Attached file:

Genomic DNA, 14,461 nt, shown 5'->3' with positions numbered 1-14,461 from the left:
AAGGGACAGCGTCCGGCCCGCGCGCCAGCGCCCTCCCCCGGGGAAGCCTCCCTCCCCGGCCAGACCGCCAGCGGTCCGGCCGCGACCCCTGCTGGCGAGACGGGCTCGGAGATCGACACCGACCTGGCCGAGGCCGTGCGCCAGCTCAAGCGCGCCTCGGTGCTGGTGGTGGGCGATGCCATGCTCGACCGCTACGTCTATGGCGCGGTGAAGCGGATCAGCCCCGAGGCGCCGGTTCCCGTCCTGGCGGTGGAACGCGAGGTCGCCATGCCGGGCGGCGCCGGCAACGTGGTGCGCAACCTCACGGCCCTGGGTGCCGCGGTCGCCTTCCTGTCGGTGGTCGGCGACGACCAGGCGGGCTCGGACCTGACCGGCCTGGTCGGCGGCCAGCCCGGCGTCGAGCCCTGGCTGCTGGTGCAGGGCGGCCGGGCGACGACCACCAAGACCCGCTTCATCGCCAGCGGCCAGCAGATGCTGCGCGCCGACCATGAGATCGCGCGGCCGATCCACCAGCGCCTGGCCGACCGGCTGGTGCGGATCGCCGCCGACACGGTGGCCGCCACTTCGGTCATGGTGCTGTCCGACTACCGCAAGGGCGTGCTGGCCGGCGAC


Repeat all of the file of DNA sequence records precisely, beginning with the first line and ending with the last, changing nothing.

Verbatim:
Genomic DNA, 14,461 nt, shown 5'->3' with positions numbered 1-14,461 from the left:
AAGGGACAGCGTCCGGCCCGCGCGCCAGCGCCCTCCCCCGGGGAAGCCTCCCTCCCCGGCCAGACCGCCAGCGGTCCGGCCGCGACCCCTGCTGGCGAGACGGGCTCGGAGATCGACACCGACCTGGCCGAGGCCGTGCGCCAGCTCAAGCGCGCCTCGGTGCTGGTGGTGGGCGATGCCATGCTCGACCGCTACGTCTATGGCGCGGTGAAGCGGATCAGCCCCGAGGCGCCGGTTCCCGTCCTGGCGGTGGAACGCGAGGTCGCCATGCCGGGCGGCGCCGGCAACGTGGTGCGCAACCTCACGGCCCTGGGTGCCGCGGTCGCCTTCCTGTCGGTGGTCGGCGACGACCAGGCGGGCTCGGACCTGACCGGCCTGGTCGGCGGCCAGCCCGGCGTCGAGCCCTGGCTGCTGGTGCAGGGCGGCCGGGCGACGACCACCAAGACCCGCTTCATCGCCAGCGGCCAGCAGATGCTGCGCGCCGACCATGAGATCGCGCGGCCGATCCACCAGCGCCTGGCCGACCGGCTGGTGCGGATCGCCGCCGACACGGTGGCCGCCACTTCGGTCATGGTGCTGTCCGACTACCGCAAGGGCGTGCTGGCCGGCGAC